Dear Pain Matters blog readers,
I will introduce the topic of low level laser therapy (LLLT) for chronic pain (e.g. fibromyalgia) here, and in future blog posts.
Low level laser therapy (LLLT) is relatively safe, and has no known adverse effects.
People with fibromyalgia often have extreme fatigue, pain and insomnia. For some sufferers, even getting dressed in the morning can be a daunting task.
Ms Kay Greenlee (aged 70, of Indiana, USA) had suffered from fibromyalgia for years. This painful condition made it difficult for her to perform domestic chores including washing windows without incurring pain in her legs, shoulders and elsewhere. Due to allergic reactions, she was unable to take pain medication for pain.
A study by the Indiana State University allocated fibromyalgia patients into 4 groups that performed:
- Resistance training only;
- Low level laser therapy (LLLT) only;
- Placebo (instead of LLLT) only; and
- Both LLLT and resistance training.
The patients who were in the 4th group enjoyed the most improvements, compared to the other 3 groups.
Ms Greenlee was randomly allocated to the 4th group. Following months of LLLT and resistance exercise training including chest presses, leg extensions, seated rowing and leg curls, Ms Greenlee had reduced fibromyalgia pain.
In other words, months later, Ms Greenlee is almost pain free. As a result, she was able to exercise (see photo). Quoting Ms Greenlee:
“I have gone from having a lot of pain to very minimal amount of pain in the shoulder. I have little or no pain at all in the legs.”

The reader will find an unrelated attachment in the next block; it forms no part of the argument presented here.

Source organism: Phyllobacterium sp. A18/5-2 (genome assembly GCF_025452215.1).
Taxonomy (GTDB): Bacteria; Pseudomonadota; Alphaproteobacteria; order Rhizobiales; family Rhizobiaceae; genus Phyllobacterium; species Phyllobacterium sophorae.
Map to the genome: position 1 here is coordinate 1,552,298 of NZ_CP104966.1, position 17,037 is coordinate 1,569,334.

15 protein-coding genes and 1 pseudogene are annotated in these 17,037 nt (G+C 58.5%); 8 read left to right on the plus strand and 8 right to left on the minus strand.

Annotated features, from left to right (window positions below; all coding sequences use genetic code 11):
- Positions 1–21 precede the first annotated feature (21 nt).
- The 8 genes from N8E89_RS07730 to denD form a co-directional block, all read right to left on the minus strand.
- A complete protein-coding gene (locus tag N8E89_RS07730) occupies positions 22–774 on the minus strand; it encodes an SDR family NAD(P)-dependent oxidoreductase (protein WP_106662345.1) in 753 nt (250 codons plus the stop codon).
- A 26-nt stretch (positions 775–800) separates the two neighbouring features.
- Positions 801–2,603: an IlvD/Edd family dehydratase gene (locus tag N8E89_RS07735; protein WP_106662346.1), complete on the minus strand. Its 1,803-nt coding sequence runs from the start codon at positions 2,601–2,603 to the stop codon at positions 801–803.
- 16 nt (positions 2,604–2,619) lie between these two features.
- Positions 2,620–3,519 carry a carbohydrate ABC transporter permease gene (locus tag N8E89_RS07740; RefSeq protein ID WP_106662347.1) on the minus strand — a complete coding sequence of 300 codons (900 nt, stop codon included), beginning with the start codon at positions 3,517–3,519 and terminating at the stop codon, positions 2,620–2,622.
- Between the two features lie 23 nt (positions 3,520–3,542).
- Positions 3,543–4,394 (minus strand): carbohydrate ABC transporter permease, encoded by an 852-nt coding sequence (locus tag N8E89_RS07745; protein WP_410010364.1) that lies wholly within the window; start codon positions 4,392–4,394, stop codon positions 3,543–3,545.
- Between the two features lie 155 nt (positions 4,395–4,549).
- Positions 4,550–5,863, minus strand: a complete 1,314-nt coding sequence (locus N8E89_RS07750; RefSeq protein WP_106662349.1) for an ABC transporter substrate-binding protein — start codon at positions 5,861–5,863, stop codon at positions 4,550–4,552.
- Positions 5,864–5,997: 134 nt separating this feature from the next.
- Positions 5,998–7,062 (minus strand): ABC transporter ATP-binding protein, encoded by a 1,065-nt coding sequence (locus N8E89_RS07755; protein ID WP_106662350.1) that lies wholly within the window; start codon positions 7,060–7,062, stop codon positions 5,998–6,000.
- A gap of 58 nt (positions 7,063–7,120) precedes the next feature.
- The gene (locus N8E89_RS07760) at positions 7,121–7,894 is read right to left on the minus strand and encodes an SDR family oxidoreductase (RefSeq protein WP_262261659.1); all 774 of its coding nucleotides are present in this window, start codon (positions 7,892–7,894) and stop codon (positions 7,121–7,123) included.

“It is exciting to be able to go for several hours and be energetic and do the work that needs to be done at home and to enjoy things.”
Targeted LLLT and resistance training may facilitate increased blood flow into the painful areas as well as the release of endorphins, hence contributing to reduced pain.
Quoting Ifeanyi Osude (LLLT researcher, see photo):
“I’ve seen great results. Women came in with immense pain they have had for weeks or even months and after they have done the laser treatment, along with the resistance training, they came to me and said, ‘Ifeanyi, I feel a lot better.'”
Thus, LLLT can help reduce fibromyalgia pain, while physical activity can help keep the painful symptoms at bay.
Low level laser therapy (LLLT) plus exercise may be useful for reducing pain in fibromyalgia by increasing blood flow into the painful areas (Taylor, 2013).
“Sedare dolorem divinum opus est”
“It is divine to alleviate pain”
Galen, 130-200 C.E.
(1) Research uses lasers, resistance training to zap fibromyalgia pain
Indiana State University Newsroom (10 June 2013)
(2) LLLT a treatment option for fibromyalgia patients
Chiropractic Economics (21 August 2014)
(3) Kingsley JD, Demchak T, Mathis R
Low-level laser therapy as a treatment for chronic pain. Front. Physiol. (2014), 5:306.
Refer also to References section of paper by Kingsley et al (2014) for additional information.
(4) Ruaro, JA, Fréz, AR, Ruaro, MB, et al.
Low-level laser therapy to treat fibromyalgia. Lasers Med Sci (Nov. 2014), 29(6):1815-1819.